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After months of consideration, Vancouver city staff have recommended that the city only invest in visitor parking and focus on creating partnerships with private developers to build parking for downtown employees.

The conclusion follows a study by Dixon Associates, which found that despite anecdotal evidence, the city has plenty of parking. But looking forward, city officials said, they wanted a new policy based on city goals to guide further investment. The resulting recommendation makes visitor parking the city’s the top priority.

“Your policy then would be to strategically invest in private developments to ensure visitor access,” said consultant Rick Williams during a December council workshop. “So when you sit down at the table with a developer, it’s how can we work with you to minimize the cost of parking, but at the same time ensure it’s not all residential nor is it all employee parking.”

That wouldn’t mean the city couldn’t or shouldn’t own parking, according to Williams. But he said the city should initiate discussions with developers with the idea of providing access for visitors.

“We’d rather have an operating agreement that could be maintained,” Williams said.

Driving the city’s preference is the cost of building new parking.

Each new parking stall costs about $45,000, meaning the city needs to generate between $300 and $400 a month to cover its costs. At the moment, city-owned parking generates $100 per month.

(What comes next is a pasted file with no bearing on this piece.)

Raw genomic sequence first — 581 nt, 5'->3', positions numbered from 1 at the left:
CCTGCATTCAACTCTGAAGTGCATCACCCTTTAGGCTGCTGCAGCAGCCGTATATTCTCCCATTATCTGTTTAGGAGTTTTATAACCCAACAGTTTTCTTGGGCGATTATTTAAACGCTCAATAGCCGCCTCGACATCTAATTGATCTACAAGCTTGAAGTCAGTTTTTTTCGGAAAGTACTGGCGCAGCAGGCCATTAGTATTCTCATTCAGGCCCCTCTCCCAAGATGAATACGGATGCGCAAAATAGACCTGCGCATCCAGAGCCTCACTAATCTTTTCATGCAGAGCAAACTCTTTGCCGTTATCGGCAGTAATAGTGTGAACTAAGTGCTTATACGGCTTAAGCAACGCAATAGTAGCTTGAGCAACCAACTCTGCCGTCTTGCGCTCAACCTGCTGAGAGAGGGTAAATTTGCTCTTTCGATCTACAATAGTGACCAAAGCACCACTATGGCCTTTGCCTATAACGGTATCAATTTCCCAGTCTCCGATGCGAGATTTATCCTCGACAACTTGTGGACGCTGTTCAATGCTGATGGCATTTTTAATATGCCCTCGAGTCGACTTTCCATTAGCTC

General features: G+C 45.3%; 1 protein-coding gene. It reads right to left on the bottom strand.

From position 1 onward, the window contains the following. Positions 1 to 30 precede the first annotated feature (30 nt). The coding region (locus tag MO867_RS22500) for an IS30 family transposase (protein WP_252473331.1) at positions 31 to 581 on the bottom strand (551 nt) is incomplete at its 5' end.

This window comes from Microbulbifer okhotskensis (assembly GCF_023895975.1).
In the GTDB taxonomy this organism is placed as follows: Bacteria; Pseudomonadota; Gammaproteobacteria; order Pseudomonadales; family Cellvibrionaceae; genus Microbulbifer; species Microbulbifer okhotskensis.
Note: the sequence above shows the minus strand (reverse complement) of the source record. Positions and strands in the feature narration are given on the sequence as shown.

With this proposed policy, “all risk is assumed by the private sector,” Williams said.

If Vancouver opts to invest in parking, Williams suggested copying Seattle and Portland and focusing on branded public parking lots similar to the chain of U-Park or SmartPark garages.

Placing the burden on developers to create visitor parking is a change in policy, but Williams said it will bring more innovation in the way developers plan parking.

In concert with a policy shift, the city should also consider reducing or eliminating street parking minimums, he added.

Employee parking

Downtown businesses, however, have been asking the city to build more parking for employees, not scale back.

“It’s a challenge I think those of us downtown talk about every single day,” said Councilor Linda Glover, who also operates Divine Consign downtown. “Right now, we’re getting a lot of pushback from employers who are hesitant to bring in more employees.”

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Given the current market, Williams said it’s going to be a tough transition.

Councilor Ty Stober said he’s concerned with the staff proposal as it stands.

“I’m feeling like the work you presented so far builds a trunk but doesn’t get us to the limbs and the leaves,” Stober said.

He added that he hopes the next time staff comes back to council on this subject, the proposal deals with parking as an ecosystem.

“The public needs to hear how we are dealing with resident and employee parking as well,” he said.

A first reading on the proposal was tentatively planned for Monday, but a Feb. 11 workshop has been assigned in its place.

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